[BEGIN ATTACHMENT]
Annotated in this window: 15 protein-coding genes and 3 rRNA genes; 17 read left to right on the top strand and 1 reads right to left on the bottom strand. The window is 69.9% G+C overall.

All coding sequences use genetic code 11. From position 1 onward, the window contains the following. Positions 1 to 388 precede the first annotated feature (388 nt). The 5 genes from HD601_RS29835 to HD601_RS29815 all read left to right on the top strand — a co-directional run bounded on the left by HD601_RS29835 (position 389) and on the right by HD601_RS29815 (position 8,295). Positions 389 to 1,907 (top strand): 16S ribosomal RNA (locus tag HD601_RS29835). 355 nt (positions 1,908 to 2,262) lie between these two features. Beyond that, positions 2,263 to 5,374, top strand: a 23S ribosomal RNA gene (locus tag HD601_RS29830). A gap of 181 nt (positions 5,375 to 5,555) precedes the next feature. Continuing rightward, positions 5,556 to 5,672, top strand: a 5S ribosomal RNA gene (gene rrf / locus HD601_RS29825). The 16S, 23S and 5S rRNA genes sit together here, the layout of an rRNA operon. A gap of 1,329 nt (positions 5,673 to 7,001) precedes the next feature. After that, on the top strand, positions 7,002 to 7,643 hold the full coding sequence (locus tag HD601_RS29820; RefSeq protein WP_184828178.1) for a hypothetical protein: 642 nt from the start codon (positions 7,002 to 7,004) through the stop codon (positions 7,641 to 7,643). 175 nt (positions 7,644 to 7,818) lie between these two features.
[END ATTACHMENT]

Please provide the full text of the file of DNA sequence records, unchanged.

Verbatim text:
Annotated in this window: 15 protein-coding genes and 3 rRNA genes; 17 read left to right on the top strand and 1 reads right to left on the bottom strand. The window is 69.9% G+C overall.

All coding sequences use genetic code 11. From position 1 onward, the window contains the following. Positions 1 to 388 precede the first annotated feature (388 nt). The 5 genes from HD601_RS29835 to HD601_RS29815 all read left to right on the top strand — a co-directional run bounded on the left by HD601_RS29835 (position 389) and on the right by HD601_RS29815 (position 8,295). Positions 389 to 1,907 (top strand): 16S ribosomal RNA (locus tag HD601_RS29835). 355 nt (positions 1,908 to 2,262) lie between these two features. Beyond that, positions 2,263 to 5,374, top strand: a 23S ribosomal RNA gene (locus tag HD601_RS29830). A gap of 181 nt (positions 5,375 to 5,555) precedes the next feature. Continuing rightward, positions 5,556 to 5,672, top strand: a 5S ribosomal RNA gene (gene rrf / locus HD601_RS29825). The 16S, 23S and 5S rRNA genes sit together here, the layout of an rRNA operon. A gap of 1,329 nt (positions 5,673 to 7,001) precedes the next feature. After that, on the top strand, positions 7,002 to 7,643 hold the full coding sequence (locus tag HD601_RS29820; RefSeq protein WP_184828178.1) for a hypothetical protein: 642 nt from the start codon (positions 7,002 to 7,004) through the stop codon (positions 7,641 to 7,643). 175 nt (positions 7,644 to 7,818) lie between these two features.